London’s Childhood

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London’s Childhood

  • London at age 8 with dog Rollo
  • ChildhoodReference sites:
  • London as a school boy

Became an avid reader at age 10 when an Oakland librarian encouraged him to escape his life of poverty through reading.

  • Became an avid reader at age 10 when an Oakland librarian encouraged him to escape his life of poverty through reading.
  • Bought his first sailboat at age 12—loved to sail


  • Dropped out of school at age 14 & had series of low-paying jobs:
    • Seaman delivered papers sweatshop worked in cannery freight train hobo cleaned local saloon
  • Loved to listen to stories about the California Gold Rush of 1849

Forming Ideas/Attitudes

  • Experiences that shaped London’s life and attitudes:
  • -oyster pirate -seal hunter in the North Pacific -1894—arrested & jailed in Niagara Falls for vagrancy -adopted socialistic views
  • Educated self by reading in public library
  • Attended University of California at Berkeley
  • Left school after 1 year to seek his fortune in gold fields


  • Traveled to Klondike Gold Rush in 1897
  • Spent one winter at Split-Up Island, near the Stewart River
  • Did not find gold; had a wealth of experiences he would later use to write stories and books
  • Returned home to support himself and his family by publishing his writing
  • Gold DISCOVERED in the Yukon
  • Jack London outfitted to travel to the gold fields of the Klondike Gold Rush
  • Photo actually taken in at Truckee, CA.

Adult Life

  • An avid sailor—loved his boat, the Snark
  • Aboard the Snark with friends

Married twice—two daughters

  • Bess Maddern—London’s first wife
  • Becky and Joan London—London’s daughters
  • Charmian London Jack London’s second wife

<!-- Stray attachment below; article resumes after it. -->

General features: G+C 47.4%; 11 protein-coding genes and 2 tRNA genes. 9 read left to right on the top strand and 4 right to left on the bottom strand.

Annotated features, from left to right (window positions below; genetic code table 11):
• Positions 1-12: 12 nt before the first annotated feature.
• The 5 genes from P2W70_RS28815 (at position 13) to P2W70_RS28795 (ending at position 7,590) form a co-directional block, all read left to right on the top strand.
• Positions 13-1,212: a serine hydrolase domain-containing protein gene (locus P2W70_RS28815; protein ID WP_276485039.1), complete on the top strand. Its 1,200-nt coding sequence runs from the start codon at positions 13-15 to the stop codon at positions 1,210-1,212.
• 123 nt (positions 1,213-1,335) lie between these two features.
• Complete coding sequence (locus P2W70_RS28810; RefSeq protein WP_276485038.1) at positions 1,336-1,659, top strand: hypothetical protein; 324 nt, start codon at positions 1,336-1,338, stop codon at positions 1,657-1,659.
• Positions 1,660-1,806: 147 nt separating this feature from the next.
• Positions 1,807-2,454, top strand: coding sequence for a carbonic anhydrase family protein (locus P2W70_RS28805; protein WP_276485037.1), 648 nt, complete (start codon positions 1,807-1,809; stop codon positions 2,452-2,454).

London owned and loved a ranch in Sonoma Valley

London’s Directions to his ranch at Glen Ellen

“Next to my wife, the ranch is the dearest thing in the world to me.”

  • Jack London
  • The Londons at home

“I believe the soil is our greatest asset.” Jack London

“I hope to do two things with the ranch: To leave the land better for my having been; To enable 30 or 40 families to live happily on the ground that was so impoverished when I bought it.”

“..he was mighty good to us, and there never was a man who came here who went away hungry.”

  • “..he was mighty good to us, and there never was a man who came here who went away hungry.”
  • Ranch workman

London—the Author

  • Began avidly writing in 1897
  • He commonly spent 15 hours a day writing
  • Daily quota of 1000 written words a day
  • Became recognized as a talented & successful writer
  • Jack London wrote 50 books and 1,000 articles between 1899 and 1916.

“The greatest story London ever told was the story he lived.” Alfred Kazin Literary critic

  • “By 1916, London was the highest-paid writer in the country and the most widely read American author in the world.”

“His literary works like The Road, written in 1907, inspired later writers like John Steinbeck and Jack Kerouac.”